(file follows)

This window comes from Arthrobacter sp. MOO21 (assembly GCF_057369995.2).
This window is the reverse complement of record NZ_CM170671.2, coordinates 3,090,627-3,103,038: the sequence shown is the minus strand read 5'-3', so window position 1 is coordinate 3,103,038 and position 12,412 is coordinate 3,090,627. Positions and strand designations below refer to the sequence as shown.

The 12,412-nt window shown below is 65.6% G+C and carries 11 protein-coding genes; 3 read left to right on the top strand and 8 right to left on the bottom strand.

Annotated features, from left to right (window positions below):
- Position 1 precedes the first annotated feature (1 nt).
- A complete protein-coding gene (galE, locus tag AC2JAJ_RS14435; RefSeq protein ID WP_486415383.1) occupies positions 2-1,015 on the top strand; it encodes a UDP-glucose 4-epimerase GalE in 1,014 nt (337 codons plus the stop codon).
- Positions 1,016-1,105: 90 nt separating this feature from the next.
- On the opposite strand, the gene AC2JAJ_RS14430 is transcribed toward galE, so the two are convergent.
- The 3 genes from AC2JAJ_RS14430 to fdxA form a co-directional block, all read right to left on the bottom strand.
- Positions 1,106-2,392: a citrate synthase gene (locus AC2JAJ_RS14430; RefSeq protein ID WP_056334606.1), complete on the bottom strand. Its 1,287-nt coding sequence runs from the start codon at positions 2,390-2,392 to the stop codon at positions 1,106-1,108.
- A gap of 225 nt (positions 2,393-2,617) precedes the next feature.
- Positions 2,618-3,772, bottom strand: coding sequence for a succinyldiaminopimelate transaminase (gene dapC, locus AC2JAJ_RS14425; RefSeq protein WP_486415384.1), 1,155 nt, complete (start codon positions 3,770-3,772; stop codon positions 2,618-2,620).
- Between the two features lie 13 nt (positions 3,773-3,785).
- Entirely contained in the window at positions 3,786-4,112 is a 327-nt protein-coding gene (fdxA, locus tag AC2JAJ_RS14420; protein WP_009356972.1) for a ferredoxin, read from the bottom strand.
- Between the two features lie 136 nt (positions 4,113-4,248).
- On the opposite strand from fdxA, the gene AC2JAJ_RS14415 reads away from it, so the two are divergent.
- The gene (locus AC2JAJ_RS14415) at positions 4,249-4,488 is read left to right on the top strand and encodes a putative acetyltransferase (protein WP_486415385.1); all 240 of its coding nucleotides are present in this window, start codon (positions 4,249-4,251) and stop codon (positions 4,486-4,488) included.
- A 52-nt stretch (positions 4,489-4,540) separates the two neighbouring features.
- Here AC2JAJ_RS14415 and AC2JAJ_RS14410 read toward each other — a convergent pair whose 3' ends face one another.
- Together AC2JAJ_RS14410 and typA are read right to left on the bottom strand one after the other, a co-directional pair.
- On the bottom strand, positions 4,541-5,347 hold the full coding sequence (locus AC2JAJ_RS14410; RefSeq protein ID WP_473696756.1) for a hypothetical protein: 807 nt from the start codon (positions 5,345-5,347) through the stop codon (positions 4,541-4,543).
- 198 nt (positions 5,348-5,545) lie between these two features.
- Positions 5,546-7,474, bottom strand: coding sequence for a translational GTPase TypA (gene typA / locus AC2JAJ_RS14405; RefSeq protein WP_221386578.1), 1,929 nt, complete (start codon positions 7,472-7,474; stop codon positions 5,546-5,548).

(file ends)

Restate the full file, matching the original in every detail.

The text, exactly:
This window comes from Arthrobacter sp. MOO21 (assembly GCF_057369995.2).
This window is the reverse complement of record NZ_CM170671.2, coordinates 3,090,627-3,103,038: the sequence shown is the minus strand read 5'-3', so window position 1 is coordinate 3,103,038 and position 12,412 is coordinate 3,090,627. Positions and strand designations below refer to the sequence as shown.

The 12,412-nt window shown below is 65.6% G+C and carries 11 protein-coding genes; 3 read left to right on the top strand and 8 right to left on the bottom strand.

Annotated features, from left to right (window positions below):
- Position 1 precedes the first annotated feature (1 nt).
- A complete protein-coding gene (galE, locus tag AC2JAJ_RS14435; RefSeq protein ID WP_486415383.1) occupies positions 2-1,015 on the top strand; it encodes a UDP-glucose 4-epimerase GalE in 1,014 nt (337 codons plus the stop codon).
- Positions 1,016-1,105: 90 nt separating this feature from the next.
- On the opposite strand, the gene AC2JAJ_RS14430 is transcribed toward galE, so the two are convergent.
- The 3 genes from AC2JAJ_RS14430 to fdxA form a co-directional block, all read right to left on the bottom strand.
- Positions 1,106-2,392: a citrate synthase gene (locus AC2JAJ_RS14430; RefSeq protein ID WP_056334606.1), complete on the bottom strand. Its 1,287-nt coding sequence runs from the start codon at positions 2,390-2,392 to the stop codon at positions 1,106-1,108.
- A gap of 225 nt (positions 2,393-2,617) precedes the next feature.
- Positions 2,618-3,772, bottom strand: coding sequence for a succinyldiaminopimelate transaminase (gene dapC, locus AC2JAJ_RS14425; RefSeq protein WP_486415384.1), 1,155 nt, complete (start codon positions 3,770-3,772; stop codon positions 2,618-2,620).
- Between the two features lie 13 nt (positions 3,773-3,785).
- Entirely contained in the window at positions 3,786-4,112 is a 327-nt protein-coding gene (fdxA, locus tag AC2JAJ_RS14420; protein WP_009356972.1) for a ferredoxin, read from the bottom strand.
- Between the two features lie 136 nt (positions 4,113-4,248).
- On the opposite strand from fdxA, the gene AC2JAJ_RS14415 reads away from it, so the two are divergent.
- The gene (locus AC2JAJ_RS14415) at positions 4,249-4,488 is read left to right on the top strand and encodes a putative acetyltransferase (protein WP_486415385.1); all 240 of its coding nucleotides are present in this window, start codon (positions 4,249-4,251) and stop codon (positions 4,486-4,488) included.
- A 52-nt stretch (positions 4,489-4,540) separates the two neighbouring features.
- Here AC2JAJ_RS14415 and AC2JAJ_RS14410 read toward each other — a convergent pair whose 3' ends face one another.
- Together AC2JAJ_RS14410 and typA are read right to left on the bottom strand one after the other, a co-directional pair.
- On the bottom strand, positions 4,541-5,347 hold the full coding sequence (locus AC2JAJ_RS14410; RefSeq protein ID WP_473696756.1) for a hypothetical protein: 807 nt from the start codon (positions 5,345-5,347) through the stop codon (positions 4,541-4,543).
- 198 nt (positions 5,348-5,545) lie between these two features.
- Positions 5,546-7,474, bottom strand: coding sequence for a translational GTPase TypA (gene typA / locus AC2JAJ_RS14405; RefSeq protein WP_221386578.1), 1,929 nt, complete (start codon positions 7,472-7,474; stop codon positions 5,546-5,548).